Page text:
Job searches can and often are exhausting and frustrating, so there is a high probability that you may want to sign any decent looking offer letter that comes your way. While most companies don't try to hide anything in their offer letters, there are a few things you need to review, verify, and consider before signing on the bottom line.
Salary and Compensation Package
While it may seem obvious that checking to make sure that the salary spelled out in an offer letter is what you expect it to be, many times exact salaries are not discussed during the interview process. Companies often will offer a salary that they fully expect the candidate to negotiate. If you accept the first offer, you may be leaving money on the table.
Thinking that you will be able to negotiate a higher salary once you've accepted the position is not a good strategy. Doing so may end up giving you a negative reputation within your new company.
If a salary was discussed during your interviews and the offer letter salary is less than what you expected, reach out to the hiring manager and bring it to his attention. It could very well be a mistake, or it could be that the company is trying to get you for less. Either way, you'll clear up any confusion, and you'll find out whether the error will be corrected or if you need to start negotiating.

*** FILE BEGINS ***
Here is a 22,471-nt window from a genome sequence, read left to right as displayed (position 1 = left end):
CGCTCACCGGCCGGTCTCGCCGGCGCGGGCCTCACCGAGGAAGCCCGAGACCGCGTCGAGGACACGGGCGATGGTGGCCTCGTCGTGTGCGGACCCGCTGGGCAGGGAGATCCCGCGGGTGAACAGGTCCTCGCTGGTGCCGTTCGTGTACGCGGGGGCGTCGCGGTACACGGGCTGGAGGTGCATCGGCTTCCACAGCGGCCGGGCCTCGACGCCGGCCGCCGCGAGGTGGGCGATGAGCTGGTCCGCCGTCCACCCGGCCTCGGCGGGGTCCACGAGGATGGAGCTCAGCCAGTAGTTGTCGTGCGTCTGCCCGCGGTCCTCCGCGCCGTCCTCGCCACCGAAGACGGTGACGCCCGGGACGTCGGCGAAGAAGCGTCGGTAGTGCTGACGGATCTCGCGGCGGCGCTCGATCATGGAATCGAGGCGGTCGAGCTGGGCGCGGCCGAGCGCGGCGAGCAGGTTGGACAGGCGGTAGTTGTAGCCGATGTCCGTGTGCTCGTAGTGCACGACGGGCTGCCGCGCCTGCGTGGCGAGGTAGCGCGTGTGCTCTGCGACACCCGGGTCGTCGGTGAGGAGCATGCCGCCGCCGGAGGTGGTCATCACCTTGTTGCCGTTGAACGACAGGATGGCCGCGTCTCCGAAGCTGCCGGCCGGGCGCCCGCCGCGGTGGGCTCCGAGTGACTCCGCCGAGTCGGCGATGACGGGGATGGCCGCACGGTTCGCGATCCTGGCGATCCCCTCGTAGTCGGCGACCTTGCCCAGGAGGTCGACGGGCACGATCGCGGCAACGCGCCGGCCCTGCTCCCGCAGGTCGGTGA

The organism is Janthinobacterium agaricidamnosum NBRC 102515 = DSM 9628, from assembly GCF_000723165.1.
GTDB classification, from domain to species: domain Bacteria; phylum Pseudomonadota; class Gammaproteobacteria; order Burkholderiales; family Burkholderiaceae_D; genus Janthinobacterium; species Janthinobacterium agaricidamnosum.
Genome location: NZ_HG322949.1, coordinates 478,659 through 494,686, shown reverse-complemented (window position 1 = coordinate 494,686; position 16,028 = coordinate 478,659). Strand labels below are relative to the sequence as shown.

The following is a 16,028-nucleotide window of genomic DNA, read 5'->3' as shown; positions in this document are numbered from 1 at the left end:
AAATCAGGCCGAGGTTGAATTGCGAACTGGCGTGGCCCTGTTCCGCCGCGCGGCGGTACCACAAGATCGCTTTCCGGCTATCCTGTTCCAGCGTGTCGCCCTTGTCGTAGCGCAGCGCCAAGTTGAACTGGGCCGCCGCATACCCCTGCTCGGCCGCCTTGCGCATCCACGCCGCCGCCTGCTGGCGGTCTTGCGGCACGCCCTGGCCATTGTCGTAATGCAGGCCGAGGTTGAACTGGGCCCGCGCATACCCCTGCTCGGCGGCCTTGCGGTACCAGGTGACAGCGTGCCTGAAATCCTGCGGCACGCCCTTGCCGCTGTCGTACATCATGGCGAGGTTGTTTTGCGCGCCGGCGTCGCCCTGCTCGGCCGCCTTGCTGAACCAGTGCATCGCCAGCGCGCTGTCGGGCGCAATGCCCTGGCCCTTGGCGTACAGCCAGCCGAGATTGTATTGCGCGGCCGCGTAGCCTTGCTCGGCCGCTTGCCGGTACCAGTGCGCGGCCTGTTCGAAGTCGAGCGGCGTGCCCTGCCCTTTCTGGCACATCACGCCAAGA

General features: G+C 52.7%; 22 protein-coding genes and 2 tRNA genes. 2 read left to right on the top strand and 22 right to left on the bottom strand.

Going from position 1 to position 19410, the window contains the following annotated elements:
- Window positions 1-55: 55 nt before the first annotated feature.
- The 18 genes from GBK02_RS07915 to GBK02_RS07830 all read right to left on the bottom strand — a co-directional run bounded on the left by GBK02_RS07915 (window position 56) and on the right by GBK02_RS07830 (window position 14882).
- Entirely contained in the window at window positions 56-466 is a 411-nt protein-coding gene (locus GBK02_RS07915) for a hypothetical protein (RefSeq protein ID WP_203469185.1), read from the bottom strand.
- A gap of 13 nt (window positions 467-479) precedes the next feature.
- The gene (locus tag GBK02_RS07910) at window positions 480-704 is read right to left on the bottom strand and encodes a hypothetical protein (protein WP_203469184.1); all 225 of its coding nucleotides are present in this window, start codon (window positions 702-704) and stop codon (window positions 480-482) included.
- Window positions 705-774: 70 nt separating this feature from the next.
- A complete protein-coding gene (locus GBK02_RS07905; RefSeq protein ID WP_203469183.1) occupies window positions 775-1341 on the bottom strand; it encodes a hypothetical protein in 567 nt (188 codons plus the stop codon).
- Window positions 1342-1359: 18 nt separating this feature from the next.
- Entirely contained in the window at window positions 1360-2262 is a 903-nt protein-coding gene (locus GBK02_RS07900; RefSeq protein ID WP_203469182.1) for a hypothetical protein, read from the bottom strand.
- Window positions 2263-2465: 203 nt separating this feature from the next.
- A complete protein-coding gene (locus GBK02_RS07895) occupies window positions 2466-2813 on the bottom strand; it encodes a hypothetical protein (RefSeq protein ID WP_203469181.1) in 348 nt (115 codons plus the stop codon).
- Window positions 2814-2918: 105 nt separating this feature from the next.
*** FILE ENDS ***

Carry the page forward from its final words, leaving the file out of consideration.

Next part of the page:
Make sure that your sales compensation program is spelled out in the offer letter. Many companies will not give out a copy of their compensation plan until someone is an employee. This is done to prevent their competitors from knowing their compensation plan.
If the compensation plan is not detailed, call the hiring manager and ask for additional details. Arriving for work on your first day only to be surprised with a limiting and challenging compensation plan is not a great way to start a new career.
Health Care benefits are often an essential part of a job. Unless you are an independent sales representative, your new position will include at least some benefits. These should be spelled out either in the offer letter or an attachment to the offer letter. You should read over the benefits package very carefully and understand that benefits are usually a "non-negotiable" part of the offer. Either you like and accept the benefits, or you don't.
Make sure that if benefits are included in the position that the "wait time" is clearly spelled out. Many companies make or are obligated to make new hires wait 30, 60 or 90 days before they are eligible for benefits. If a wait is required, you'll need to consider using COBRA or going without benefits for the duration of the wait time.
This is probably an obvious item to check, but checking the employment start date is very important. For example, if you are in a tough financial situation and the offer letter states that your start date is 45 out or longer, you may need to either ask to have the start date moved up or keep on looking.
If your start date is out further than you'd like, you have a decision to make. You could accept the position and tighten your belt until the start date, or, you could accept and resume your job search. This is a tough choice since it is never a good idea to accept an offer then turn it down soon after. Professional networks are very powerful, and word can get around quickly. However, a company that offers you a position with a delayed start date must expect that some candidates will accept but will never start.
In the end, you need to take care of yourself and your family first. If you get some negative backlash from networking sites or groups, view it as an opportunity to improve your networking skills and show the world that you are a valuable employee.